The Artists of Alva: Brian Tighe

Be True to Yourself

BrianTighe

Brian Tighe believes in the familiar phrase, “When one door closes another door opens.” His experiences in life, both good and bad, drive him to be a better artist and a better person. Though his greatest passion is art, Brian’s ultimate goal is to bring a positive light into the world.

Like most budding artists, Brian started out doodling in his notebook during class. Unfortunately school was not a riveting experience for him. Not only was there a lack of art classes growing up, but also most of his general courses simply didn’t grab his attention.

“I really didn’t think school was my thing to begin with,” Brian said. “But I enjoyed it more towards the end when my degree got more specific.”

He grew up watching a lot of Disney animated movies and was intrigued by their productions. When Brian watched Finding Nemo for the first time in 2003, he was blown away by the incredible quality of the film and the 3D animations. He decided that was the direction he wanted to go in for his career—making animated art. Continue reading

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The Artists of Alva: Jiemei Lin

 Art is a Lifestyle

Jiemei Lin

For Jiemei Lin, art is a way of life and an opportunity to create special connections with others. It’s not a job; it’s a lifestyle. From a very young age, Jiemei has been drawing pictures and ingesting ideas from all around her. She grew up in Hangzhou, China—one of the oldest cities in the world. Jiemei calls it an “old and weird town”, full of all kinds of interesting Asian architecture.

Since this young artist didn’t have any siblings, she spent her time reading, making drawings, and imagining odd and surreal scenes in her mind. Though she was alone most of the time, Jiemei says she wasn’t lonely. Her artistry and imagination kept her company.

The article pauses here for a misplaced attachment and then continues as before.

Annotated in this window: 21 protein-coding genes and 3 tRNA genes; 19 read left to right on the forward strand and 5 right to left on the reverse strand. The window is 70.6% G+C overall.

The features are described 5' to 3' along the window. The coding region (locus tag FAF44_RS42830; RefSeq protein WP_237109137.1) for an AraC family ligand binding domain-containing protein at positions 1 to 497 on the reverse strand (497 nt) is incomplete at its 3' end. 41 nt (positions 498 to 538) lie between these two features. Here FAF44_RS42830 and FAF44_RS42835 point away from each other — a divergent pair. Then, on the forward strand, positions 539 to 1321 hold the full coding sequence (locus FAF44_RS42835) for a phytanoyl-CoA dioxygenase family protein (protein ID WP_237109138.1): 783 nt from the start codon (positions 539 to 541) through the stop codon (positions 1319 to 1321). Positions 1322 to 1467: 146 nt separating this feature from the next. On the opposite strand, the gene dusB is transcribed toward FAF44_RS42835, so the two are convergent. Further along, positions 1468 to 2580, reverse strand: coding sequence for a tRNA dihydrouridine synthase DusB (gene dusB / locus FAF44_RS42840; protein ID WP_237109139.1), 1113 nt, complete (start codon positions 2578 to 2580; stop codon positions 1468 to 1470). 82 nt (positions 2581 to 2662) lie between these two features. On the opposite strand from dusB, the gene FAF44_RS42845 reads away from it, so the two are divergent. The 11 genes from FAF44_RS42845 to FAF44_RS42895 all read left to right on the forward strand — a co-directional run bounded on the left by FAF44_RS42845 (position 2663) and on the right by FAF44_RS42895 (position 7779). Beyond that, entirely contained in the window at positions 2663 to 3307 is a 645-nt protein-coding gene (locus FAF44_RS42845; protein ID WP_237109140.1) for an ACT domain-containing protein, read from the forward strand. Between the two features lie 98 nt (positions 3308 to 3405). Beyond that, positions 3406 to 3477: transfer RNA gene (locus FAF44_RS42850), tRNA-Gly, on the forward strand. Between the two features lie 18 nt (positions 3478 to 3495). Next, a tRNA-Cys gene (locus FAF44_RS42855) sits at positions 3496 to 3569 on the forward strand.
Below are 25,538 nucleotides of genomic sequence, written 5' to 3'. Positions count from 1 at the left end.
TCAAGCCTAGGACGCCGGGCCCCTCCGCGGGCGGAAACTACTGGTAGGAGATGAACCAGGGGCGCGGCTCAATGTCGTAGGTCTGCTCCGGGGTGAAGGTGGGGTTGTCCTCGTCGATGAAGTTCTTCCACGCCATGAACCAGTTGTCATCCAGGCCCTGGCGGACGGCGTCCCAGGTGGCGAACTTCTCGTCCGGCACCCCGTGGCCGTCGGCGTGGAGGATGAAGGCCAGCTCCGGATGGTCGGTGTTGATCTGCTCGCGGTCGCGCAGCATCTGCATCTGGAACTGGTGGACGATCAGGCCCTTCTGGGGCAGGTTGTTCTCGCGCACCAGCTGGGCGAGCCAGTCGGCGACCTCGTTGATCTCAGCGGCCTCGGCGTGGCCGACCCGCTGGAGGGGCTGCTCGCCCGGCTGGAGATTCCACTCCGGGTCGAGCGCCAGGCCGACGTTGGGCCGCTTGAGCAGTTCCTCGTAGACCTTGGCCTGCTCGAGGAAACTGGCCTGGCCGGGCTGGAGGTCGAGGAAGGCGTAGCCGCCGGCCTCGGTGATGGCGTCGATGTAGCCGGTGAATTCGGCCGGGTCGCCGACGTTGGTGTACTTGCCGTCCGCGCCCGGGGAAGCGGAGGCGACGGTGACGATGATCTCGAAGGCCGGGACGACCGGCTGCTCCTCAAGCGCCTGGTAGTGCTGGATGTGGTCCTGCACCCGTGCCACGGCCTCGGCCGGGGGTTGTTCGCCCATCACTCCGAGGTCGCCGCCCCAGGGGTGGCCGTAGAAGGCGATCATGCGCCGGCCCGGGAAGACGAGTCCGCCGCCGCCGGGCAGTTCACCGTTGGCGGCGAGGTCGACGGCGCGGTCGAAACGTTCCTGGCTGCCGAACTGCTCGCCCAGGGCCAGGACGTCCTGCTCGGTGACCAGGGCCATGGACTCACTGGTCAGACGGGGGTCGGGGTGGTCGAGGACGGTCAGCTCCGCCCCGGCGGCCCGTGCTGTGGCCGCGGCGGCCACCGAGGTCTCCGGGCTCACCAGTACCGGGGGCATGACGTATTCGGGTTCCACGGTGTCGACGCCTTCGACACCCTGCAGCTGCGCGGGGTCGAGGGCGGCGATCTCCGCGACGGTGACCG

Hello Ramen Girl“I have been making drawings since I was young,” Jiemei said. “Drawing has always been a very personal and important thing for my life, like a nature need. When I was young, I wrote stories with illustrations. My language teacher, cousins, and friends were my audience. They followed my updates of the story in a very serious way.”

Ironically enough, her parents discouraged her from fantastic ideas like Santa Claus, the Tooth Fairy and other “kid stuff”. They believed in science with all of their hearts and didn’t allow their daughter to watch TV.

In school, Jiemei was reassured of her talent in the arts. Unlike her mother who was a mathematician, Jiemei struggled in math and science but thrived in history, language, geography, and art.

“Fortunately, most of my schoolmates thought I was nerdy and creative at the same time,” Jiemei said. “I was a character with personality, not the boring one.” Continue reading

The Artists of Alva: Heather Little

This is the first post in our new series of articles, “The Artists of Alva”. Each one will feature one of our talented staff and show not only some of their personal and professional artwork, but also what inspires them and drives them creatively. 

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Creative Director Heather Little loves working on a blank canvas—starting from scratch and using that freedom to create anything imaginable. However, she has chosen the canvas of the computer as the backdrop for her art instead of the easel. She has been professionally creating digital art since she graduated with a BFA degree in graphic design in 1996.

“I pursued experimenting and creating art using a computer because the possibilities are endless; technology is always evolving,” she said. “Plus, I really don’t like getting dirty with chalk or paint all over myself.”

Heather’s first piece of digital art was done on the Commodore 64 computer when it first came out with paint programs in 1986. The picture was of a night cityscape of the riverfront in downtown Cincinnati, OH, where she grew up.

“That’s when I realized that I really loved technology,” she said, “…that there was this new drawing software program that you could use to make art. It wasn’t just about painting or drawing anymore; the computer was another tool. I saw it as the future of art.” Continue reading